Saturday, 27 October 2012

Weekend Races - Hill Climb TT + West Coast

This was the first of 2, Double Header Weekends, League Races on the Saturday and Sunday.
First up was the Hill Climb TT. The venue was Redhill, a 4.5km climb, with a 5.4% avg Gradient. I had approached this event with a fair amount of anxiety. My climbing capability is not very good, and worse so with my recent off peak performance. A friend had earlier the week shared his thoughts on the event, that entry fees had already been paid, and it was an opportunity to gain experience and learn. It was with this conviction that I committed to pitch up on the start line. On Friday we had rain and the forecast was for less than favourable rainy and windy conditions for the Saturday. Fortunately the forecasters had it wrong and I was welcomed at the venue by a gloriously beautiful morning.

After a 20 min warm-up I rolled up to the Vets that were assembling at the start line. I normally feel intimidated amongst the racing team guys. Soon the race commissars were calling out vet race numbers, and I was the first up, with subsequent 30s gaps between racers. There was a 500m flat to get the legs loosened before the gradient set in. I had ridden this climb before so had a good idea of what to expect. My pace on the first section was good, and I was keeping an eye on the Garmin’s avg Power reading, targeting to keep just over 300W. About halfway up, I was passed by the second starter. I was not too fazed because I knew that the field was very strong, and my power avg was at my optimum.

I crossed the finish line in 13:38, with a Normalised Power reading of 319W. I was satisfied with this because my FTTP in the beginning of the year was at 300W, so I was improving, and that is all I need to do. The experience gained was invaluable, as this will not be my last Hill Climb TT, and my mindset will be far different next time round.

Sunday was the West Coast Race, 85km on a flat and very fast route. Rain clouds were gathering, which is not good on such a fast course, especially since there were quite a few ugly falls last year in similar conditions. Luckily the rain stayed away for the race duration. The wind however had picked up and we were to be faced by a 35kph South Easterly wind on the return half.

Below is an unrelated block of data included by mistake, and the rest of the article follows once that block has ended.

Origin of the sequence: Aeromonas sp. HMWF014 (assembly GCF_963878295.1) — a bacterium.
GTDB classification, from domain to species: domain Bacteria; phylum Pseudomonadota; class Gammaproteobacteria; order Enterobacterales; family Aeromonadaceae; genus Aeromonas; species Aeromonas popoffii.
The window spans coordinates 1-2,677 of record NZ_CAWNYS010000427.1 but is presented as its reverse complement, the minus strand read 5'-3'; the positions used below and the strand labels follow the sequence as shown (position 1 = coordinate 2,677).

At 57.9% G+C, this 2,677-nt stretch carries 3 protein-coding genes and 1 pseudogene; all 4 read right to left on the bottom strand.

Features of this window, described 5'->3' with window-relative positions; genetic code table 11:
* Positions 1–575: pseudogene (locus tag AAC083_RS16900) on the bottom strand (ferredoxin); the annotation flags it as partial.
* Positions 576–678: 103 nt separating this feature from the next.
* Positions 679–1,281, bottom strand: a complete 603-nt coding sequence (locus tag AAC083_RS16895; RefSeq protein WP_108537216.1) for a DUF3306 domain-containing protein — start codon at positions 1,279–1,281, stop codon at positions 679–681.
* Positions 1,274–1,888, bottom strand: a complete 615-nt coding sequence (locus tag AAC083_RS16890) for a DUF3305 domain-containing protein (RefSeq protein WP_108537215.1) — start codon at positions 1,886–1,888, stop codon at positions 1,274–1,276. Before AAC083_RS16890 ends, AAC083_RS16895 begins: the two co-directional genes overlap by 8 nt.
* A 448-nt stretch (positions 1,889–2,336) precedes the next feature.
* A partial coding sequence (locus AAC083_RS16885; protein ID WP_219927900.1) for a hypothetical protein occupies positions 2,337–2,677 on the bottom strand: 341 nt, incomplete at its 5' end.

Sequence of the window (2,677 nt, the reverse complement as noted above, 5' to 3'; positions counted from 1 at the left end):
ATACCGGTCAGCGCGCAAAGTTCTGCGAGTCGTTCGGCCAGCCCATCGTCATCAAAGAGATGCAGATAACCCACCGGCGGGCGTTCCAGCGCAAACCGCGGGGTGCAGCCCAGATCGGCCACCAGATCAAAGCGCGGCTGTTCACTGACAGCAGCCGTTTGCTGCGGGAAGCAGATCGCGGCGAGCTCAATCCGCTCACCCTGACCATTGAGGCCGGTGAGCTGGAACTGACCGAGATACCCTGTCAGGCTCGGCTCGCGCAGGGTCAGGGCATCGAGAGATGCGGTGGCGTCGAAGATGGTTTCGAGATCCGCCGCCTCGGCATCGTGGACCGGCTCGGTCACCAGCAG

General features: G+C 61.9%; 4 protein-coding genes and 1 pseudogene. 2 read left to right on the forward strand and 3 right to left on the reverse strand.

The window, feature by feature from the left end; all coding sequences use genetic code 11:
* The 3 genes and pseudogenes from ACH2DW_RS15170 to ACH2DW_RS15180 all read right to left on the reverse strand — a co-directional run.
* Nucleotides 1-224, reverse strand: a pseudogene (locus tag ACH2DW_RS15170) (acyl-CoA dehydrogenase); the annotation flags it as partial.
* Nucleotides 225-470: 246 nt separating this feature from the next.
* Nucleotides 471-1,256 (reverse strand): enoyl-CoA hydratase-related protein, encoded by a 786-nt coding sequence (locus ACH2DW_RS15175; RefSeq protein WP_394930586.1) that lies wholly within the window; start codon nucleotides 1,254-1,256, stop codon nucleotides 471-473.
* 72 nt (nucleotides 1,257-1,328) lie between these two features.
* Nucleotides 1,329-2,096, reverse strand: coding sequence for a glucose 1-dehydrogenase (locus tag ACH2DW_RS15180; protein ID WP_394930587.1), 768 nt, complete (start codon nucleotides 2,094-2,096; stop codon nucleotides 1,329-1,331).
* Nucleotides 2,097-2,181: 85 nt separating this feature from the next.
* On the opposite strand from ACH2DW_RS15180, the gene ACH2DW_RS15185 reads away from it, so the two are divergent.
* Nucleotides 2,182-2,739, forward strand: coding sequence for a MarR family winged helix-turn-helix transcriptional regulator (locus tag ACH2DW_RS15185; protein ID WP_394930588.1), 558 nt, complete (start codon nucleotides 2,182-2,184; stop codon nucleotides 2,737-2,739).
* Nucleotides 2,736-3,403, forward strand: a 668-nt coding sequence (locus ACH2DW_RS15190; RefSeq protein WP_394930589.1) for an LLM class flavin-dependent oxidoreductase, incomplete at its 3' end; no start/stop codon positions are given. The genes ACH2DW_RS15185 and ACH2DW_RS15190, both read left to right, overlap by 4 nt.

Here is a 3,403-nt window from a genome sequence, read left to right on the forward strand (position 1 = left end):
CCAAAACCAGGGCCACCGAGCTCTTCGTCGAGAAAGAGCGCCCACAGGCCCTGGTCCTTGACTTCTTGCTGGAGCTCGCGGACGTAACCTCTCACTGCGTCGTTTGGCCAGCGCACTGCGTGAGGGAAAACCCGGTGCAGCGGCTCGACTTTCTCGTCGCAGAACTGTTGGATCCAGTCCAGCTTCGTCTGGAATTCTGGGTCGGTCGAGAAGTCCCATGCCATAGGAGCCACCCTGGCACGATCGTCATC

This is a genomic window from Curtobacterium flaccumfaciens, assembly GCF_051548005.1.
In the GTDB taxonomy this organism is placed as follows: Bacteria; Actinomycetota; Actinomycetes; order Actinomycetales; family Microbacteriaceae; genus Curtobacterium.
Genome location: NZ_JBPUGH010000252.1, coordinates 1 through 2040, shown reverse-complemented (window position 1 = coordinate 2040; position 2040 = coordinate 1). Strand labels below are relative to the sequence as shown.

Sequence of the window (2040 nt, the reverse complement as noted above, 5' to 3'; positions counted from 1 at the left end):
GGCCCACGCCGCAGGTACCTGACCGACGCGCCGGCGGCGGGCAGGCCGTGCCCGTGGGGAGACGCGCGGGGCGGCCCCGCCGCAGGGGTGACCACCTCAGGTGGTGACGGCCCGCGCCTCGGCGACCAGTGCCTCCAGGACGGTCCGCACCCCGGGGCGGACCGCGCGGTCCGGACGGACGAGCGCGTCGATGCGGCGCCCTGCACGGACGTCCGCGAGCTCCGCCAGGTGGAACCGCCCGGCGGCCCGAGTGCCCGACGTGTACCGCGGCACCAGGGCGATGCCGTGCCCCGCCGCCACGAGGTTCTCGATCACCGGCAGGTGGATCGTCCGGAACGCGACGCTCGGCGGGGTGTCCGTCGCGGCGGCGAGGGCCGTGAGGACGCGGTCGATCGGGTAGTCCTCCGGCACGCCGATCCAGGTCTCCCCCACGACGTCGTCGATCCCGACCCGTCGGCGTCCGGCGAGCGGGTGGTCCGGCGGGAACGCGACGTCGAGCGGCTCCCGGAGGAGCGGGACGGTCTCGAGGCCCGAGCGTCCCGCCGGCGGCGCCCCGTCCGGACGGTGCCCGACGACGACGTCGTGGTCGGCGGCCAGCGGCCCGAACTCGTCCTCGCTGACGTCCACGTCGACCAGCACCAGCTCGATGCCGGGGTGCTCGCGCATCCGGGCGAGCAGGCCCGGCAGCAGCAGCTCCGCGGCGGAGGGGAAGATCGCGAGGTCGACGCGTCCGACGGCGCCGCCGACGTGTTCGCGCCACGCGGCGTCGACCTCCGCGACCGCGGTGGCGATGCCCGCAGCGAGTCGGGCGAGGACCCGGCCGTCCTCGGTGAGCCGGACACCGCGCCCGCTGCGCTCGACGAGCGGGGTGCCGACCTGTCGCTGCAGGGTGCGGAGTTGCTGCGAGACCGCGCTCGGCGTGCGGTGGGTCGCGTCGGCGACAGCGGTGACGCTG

The pace off the start was very fast. Race teams were attacking each other which caused some blistering accelerations. Over the first 40min of the race our speeds were 40-60kph. Those accelerations put me in the red on quite a number of occasions. I would start to drift off the back and have to put in short high effort bursts to pull back in. These were taking their toll, and I could feel the lactic building up in my legs every time, along with heavy breathing, panting bouts, which were burning my lungs. Once back in the bunch I could start to recover, but soon there would be another attack off the front. There were times when I wanted to stop the suffering and sit up. This would be followed by a sense of a minor victory every time I pulled back in to survive a bit longer.

When we turned off the West Coast Road and up the hill going to Atlantis, I could no longer hold the group pace and dropped off.  I was not alone for long because Eugene, had been dropped earlier and was making his way towards me. We recovered and started working together. This teamwork continued for the remaining 50km of the race. We rode very well against the strong wind on the return route, averaging a speed of 30kph. This camaraderie and teamwork was equally welcomed and valued.

My finishing time was not as good as last year, but the race was more valuable in terms of conditioning, mentally and physically, experience gained in tough conditions, and a new friendship forged.

Let’s Ride !!!

Saturday, 20 October 2012

Team Sekuritas at the 1 Tonner

Eeeshhh !!! It has been 3 months since my last blog spot. So much has happened in my cycling world, so many experiences to share.
I have been doing quite a few 4-6 hour long rides, with Team Sekuritas.  A team of 12 cyclists formed to participate in the Coronation Double Century . A cool group of guys, whose antics I enjoy along our weekly training rides.

4 Weeks ago in Franschoek